A sweet soul: Tyshon Dye was more than a football player
Tyshon Dye was one of the sweetest souls you'd ever hope to meet

A sweet soul: Tyshon Dye was more than a football player

by - Senior Writer -

A sweet soul.

I was driving early Friday evening when the text came across the phone with the news that former Clemson running back Tyshon Dye drowned during a family outing near his home. Dye was 25 years old, too young to be yanked out of our lives.

Clemson coach Dabo Swinney said everyone with the Tigers was heartbroken over Dye's death. Swinney called his former player one of the "sweetest souls" he'd ever known and was praying for Dye's family. In the hours since the news broke, it seems like everyone that knew “TyDye” has the same description – a sweet soul.

To most Clemson fans, Dye was a football player, someone that maybe they met at some point during his time on campus. Dye was always kind and accommodating, but to some of us, Dye was more than just a football player.

He was so much more.

My son Koty was born nine weeks early and spent most of the first two months of his young life in NICU at Greenville Memorial Hospital, fighting for survival. He is mostly deaf and there are other issues that make it hard for him to make friends or socialize with other people. For years, it’s been a running joke in our family – and on TigerNet – when people try to figure out “who is the bored kid” at some of Swinney’s press conferences.

Whenever we get a little shorthanded Koty has always been willing to pitch in and help and sometimes that means holding a microphone near Swinney. Sure enough, a few minutes in he’ll get bored and zone out and some of his expressions on the videos are priceless.

Four or five years ago, Dye was rehabbing from injury but Swinney’s high school camp moved him out of the indoor practice facility. For some reason, we were allowed to interview Swinney that day and I took Koty with me to hold the mic. When the interview was over, I still had camp to cover and Koty wandered off. When it was time to leave, I looked everywhere but didn’t see him anywhere.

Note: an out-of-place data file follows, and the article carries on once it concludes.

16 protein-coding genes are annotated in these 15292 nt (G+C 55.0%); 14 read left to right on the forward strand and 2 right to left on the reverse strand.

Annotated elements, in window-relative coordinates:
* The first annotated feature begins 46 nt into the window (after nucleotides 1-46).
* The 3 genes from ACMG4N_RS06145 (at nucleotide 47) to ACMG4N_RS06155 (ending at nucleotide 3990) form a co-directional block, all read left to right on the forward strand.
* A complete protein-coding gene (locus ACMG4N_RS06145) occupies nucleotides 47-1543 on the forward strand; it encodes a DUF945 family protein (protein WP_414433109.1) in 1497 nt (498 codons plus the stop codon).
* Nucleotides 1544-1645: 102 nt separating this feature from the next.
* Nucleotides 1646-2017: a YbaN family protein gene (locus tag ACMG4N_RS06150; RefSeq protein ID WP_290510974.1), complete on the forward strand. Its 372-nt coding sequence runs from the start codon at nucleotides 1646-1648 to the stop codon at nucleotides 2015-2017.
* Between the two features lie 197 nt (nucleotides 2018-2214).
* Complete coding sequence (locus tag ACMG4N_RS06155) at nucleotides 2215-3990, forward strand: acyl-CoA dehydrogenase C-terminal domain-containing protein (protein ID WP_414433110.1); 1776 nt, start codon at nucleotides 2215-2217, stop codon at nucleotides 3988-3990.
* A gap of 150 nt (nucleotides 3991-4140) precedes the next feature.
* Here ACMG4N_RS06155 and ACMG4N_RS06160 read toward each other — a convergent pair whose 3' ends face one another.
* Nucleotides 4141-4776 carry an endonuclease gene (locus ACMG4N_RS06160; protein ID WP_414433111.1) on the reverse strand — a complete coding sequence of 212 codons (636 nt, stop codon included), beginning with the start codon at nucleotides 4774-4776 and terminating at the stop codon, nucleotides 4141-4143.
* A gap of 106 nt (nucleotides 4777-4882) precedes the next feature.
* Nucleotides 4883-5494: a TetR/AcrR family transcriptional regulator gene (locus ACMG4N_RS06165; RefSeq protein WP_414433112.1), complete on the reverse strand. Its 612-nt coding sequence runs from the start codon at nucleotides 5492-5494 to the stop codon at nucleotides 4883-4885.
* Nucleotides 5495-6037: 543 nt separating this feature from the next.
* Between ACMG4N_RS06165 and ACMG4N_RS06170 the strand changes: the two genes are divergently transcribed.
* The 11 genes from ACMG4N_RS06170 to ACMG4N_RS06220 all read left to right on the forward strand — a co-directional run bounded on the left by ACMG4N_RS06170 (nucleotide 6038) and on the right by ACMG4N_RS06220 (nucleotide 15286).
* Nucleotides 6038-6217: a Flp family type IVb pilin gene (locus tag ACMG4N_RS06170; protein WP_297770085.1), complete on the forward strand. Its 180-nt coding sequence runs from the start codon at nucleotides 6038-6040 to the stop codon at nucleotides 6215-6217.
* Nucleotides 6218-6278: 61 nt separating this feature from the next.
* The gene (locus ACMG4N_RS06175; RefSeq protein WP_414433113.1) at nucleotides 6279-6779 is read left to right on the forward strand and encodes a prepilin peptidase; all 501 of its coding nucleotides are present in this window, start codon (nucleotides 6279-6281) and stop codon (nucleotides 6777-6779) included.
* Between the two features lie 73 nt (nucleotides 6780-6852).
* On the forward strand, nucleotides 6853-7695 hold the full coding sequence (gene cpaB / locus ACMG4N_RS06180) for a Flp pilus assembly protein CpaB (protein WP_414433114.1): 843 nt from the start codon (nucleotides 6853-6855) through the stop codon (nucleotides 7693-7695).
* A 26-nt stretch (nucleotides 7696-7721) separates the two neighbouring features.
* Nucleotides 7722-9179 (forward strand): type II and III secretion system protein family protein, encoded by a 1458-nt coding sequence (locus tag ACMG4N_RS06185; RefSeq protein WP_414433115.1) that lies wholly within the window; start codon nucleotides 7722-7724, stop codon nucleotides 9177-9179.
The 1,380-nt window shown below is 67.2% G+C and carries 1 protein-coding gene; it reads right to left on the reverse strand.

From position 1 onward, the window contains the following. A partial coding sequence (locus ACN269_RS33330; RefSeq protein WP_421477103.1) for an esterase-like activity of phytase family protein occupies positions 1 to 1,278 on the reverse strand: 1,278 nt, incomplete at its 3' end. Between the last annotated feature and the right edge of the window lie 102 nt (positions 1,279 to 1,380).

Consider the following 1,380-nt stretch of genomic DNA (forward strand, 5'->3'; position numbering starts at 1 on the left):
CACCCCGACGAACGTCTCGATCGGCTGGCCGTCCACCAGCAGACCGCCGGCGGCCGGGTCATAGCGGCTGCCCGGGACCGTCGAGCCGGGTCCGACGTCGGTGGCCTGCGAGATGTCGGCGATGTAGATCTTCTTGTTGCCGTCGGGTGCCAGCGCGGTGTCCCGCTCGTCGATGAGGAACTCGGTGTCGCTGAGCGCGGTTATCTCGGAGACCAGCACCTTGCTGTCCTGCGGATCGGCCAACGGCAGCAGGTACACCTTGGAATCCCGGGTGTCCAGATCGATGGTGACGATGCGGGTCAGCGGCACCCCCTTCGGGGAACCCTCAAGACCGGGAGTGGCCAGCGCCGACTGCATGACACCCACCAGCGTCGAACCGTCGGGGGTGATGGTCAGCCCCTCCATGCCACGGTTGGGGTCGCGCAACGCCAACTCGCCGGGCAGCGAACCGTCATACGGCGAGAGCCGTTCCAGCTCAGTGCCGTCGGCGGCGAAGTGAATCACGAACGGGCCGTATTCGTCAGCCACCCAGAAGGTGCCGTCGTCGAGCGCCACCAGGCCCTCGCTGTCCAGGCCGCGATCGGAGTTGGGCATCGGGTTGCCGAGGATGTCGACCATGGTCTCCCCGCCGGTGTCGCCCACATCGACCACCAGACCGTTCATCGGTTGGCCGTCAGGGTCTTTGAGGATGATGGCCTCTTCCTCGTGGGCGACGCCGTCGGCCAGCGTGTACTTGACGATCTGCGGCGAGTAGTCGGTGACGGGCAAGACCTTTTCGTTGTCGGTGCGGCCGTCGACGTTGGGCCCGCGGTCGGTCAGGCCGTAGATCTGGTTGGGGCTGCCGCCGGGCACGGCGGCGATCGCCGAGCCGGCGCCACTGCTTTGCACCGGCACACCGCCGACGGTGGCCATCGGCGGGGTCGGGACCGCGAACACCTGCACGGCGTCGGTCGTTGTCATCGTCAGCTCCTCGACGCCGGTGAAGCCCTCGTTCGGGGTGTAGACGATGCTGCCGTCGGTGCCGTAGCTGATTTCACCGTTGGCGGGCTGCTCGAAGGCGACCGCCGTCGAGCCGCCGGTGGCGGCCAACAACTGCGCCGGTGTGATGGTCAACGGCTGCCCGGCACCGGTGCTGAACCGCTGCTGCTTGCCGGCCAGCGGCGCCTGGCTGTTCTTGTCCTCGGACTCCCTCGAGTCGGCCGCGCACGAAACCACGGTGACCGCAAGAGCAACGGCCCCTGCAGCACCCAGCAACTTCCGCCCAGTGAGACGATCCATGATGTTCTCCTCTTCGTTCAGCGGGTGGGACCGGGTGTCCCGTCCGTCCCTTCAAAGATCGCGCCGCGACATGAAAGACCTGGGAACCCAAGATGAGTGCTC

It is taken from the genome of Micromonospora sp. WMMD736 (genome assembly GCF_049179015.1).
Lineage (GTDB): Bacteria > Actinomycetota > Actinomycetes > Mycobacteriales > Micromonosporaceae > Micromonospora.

I finally heard the sound of laughter and found him sitting upstairs at the indoor practice facility with Tyshon. The two were having all kinds of fun – they aren’t far off in age – and I almost hated to break it up. When I made it up the stairs, Tyshon broke out into his trademark smile (you would never forget it if you saw it) and said, “Mr. Hood, your son is awesome. We have been talking about all kinds of stuff.”

I was blown away. Not everyone gets through to Koty, even people that have known him for years. With Tyshon, however, the barriers came down in a hurry. I let them spend more time together and when it was time to leave, I turned to leave and mouthed a quick thank you to Tyshon. He once again smiled and said, “Koty is awesome. I told him he needs to come over and hang out.”

I was blown away.

One was black, one was white. One was a fantastic athlete, the other doesn’t really like sports. One was an extrovert, the other doesn’t know how to make friends. One was quick to smile, the other has trouble making friends. But here they were, acting like they’d known each for forever. On the way home, Koty admitted that Tyshon found him and started talking and put him at ease.

Over the next few years, Koty would see Tyshon and they lapse into whatever conversation they had been having the last time they saw each other. It was always the same.

When I got home Friday and told Koty the news, the kid who doesn’t always show emotion got choked up and walked out of the room. Like me, like all of us, he understands that we’ve lost someone we didn’t want to lose.

We’ve lost a sweet soul.

Fly high sweet soul. And thank you. From all of us. Especially that shy kid you reached out to.

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